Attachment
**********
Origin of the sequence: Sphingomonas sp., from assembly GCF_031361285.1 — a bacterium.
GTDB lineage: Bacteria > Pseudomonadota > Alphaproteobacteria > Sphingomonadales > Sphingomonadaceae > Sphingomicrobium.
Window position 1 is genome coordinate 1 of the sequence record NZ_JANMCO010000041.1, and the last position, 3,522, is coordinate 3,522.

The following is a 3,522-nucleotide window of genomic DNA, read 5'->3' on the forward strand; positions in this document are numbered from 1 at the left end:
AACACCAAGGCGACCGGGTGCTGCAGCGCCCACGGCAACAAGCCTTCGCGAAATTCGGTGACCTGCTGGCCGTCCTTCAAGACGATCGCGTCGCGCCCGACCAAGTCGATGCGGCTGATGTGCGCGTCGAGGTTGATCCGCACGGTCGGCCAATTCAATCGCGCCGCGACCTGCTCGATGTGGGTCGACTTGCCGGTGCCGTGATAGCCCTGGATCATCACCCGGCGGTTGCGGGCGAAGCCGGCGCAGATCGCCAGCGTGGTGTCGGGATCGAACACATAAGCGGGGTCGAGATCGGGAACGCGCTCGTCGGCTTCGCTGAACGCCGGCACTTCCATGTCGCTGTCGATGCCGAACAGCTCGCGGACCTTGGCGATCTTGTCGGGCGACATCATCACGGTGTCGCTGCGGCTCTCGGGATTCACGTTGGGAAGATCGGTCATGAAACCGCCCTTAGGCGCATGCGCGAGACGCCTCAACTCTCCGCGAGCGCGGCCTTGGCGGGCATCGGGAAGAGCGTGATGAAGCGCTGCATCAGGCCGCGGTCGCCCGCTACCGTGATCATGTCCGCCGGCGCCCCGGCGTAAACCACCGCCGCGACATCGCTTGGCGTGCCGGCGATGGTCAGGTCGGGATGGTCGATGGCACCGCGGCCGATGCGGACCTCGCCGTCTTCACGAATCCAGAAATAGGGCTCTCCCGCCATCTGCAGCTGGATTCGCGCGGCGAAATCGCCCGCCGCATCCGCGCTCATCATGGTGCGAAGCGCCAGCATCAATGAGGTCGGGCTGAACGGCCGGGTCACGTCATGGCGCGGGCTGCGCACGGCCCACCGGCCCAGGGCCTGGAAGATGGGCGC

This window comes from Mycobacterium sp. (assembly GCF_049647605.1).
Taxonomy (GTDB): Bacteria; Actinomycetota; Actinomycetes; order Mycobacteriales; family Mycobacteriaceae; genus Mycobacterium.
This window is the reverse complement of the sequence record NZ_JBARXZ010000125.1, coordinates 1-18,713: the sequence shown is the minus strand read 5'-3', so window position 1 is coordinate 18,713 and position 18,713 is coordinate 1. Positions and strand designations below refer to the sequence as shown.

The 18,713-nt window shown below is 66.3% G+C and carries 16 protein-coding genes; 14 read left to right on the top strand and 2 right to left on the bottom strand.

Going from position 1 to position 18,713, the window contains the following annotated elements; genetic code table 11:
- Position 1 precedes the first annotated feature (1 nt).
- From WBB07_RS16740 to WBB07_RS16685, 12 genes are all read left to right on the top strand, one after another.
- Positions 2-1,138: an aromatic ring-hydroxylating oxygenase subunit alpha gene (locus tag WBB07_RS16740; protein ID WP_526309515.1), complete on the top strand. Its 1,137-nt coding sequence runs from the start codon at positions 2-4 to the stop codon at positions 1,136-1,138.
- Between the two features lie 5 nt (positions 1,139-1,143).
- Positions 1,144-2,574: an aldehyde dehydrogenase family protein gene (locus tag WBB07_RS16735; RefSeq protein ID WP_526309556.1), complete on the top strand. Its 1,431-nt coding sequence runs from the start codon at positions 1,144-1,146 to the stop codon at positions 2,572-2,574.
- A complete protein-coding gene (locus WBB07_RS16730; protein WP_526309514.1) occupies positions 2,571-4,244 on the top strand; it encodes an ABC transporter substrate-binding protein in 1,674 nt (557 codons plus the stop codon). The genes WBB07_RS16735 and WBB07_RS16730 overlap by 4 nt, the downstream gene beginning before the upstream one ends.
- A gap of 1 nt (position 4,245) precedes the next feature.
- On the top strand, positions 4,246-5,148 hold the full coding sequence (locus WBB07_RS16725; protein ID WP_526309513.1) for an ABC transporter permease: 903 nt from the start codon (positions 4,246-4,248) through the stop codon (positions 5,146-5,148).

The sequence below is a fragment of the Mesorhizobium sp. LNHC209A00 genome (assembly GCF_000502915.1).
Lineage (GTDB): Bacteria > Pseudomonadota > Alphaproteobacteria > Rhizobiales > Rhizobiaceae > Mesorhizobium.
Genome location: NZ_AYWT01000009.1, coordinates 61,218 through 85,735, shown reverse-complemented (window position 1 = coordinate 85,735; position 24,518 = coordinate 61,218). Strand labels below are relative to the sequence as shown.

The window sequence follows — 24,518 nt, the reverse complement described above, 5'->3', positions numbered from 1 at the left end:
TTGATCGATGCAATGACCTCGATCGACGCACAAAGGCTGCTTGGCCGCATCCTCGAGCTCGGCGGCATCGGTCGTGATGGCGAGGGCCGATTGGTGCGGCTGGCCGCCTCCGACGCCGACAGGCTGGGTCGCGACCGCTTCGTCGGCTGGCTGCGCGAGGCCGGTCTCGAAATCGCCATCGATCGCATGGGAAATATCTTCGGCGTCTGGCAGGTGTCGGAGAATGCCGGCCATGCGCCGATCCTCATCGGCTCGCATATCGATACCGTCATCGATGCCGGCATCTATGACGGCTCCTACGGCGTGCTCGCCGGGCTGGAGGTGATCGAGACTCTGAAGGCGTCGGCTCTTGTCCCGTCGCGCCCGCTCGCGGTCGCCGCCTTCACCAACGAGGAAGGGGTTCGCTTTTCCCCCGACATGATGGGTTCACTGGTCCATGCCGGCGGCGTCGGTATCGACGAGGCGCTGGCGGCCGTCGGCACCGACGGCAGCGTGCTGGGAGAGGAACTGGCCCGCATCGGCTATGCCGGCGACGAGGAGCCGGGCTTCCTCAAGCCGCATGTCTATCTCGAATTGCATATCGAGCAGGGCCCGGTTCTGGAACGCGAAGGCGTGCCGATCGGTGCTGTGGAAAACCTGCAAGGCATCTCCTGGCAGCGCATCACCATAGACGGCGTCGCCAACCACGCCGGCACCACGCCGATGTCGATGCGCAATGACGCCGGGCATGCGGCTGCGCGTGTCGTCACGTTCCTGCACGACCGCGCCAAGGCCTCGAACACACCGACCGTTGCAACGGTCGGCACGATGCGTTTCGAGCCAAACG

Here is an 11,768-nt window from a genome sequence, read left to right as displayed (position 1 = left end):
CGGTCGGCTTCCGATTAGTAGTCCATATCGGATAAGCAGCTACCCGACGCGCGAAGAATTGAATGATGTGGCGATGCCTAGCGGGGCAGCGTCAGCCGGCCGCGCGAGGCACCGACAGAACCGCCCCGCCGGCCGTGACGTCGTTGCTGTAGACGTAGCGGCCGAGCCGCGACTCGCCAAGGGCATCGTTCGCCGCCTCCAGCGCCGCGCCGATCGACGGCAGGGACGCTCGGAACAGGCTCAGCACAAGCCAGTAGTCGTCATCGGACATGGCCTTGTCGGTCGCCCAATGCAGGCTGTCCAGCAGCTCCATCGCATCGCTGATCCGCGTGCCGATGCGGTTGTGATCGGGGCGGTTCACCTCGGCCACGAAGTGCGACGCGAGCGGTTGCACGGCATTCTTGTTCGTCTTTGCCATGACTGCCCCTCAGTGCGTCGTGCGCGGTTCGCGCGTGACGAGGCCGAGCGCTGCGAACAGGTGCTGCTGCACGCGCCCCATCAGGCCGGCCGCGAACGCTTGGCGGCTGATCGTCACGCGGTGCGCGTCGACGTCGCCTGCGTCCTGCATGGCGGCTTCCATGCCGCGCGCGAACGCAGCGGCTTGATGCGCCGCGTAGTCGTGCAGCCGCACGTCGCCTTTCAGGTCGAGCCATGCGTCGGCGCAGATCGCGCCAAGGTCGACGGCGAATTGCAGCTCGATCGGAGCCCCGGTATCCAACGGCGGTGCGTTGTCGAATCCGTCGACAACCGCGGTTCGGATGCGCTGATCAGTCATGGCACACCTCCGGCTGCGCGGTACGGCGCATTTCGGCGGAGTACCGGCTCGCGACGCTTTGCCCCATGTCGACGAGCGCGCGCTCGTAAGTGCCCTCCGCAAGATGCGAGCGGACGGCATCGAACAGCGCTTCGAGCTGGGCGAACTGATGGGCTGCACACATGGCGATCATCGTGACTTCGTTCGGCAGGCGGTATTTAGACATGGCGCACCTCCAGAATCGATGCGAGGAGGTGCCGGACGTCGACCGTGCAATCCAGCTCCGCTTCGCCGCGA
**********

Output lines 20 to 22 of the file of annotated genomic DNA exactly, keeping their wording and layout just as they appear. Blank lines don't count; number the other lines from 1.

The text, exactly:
Lineage (GTDB): Bacteria > Pseudomonadota > Alphaproteobacteria > Rhizobiales > Rhizobiaceae > Mesorhizobium.
Genome location: NZ_AYWT01000009.1, coordinates 61,218 through 85,735, shown reverse-complemented (window position 1 = coordinate 85,735; position 24,518 = coordinate 61,218). Strand labels below are relative to the sequence as shown.

The window sequence follows — 24,518 nt, the reverse complement described above, 5'->3', positions numbered from 1 at the left end: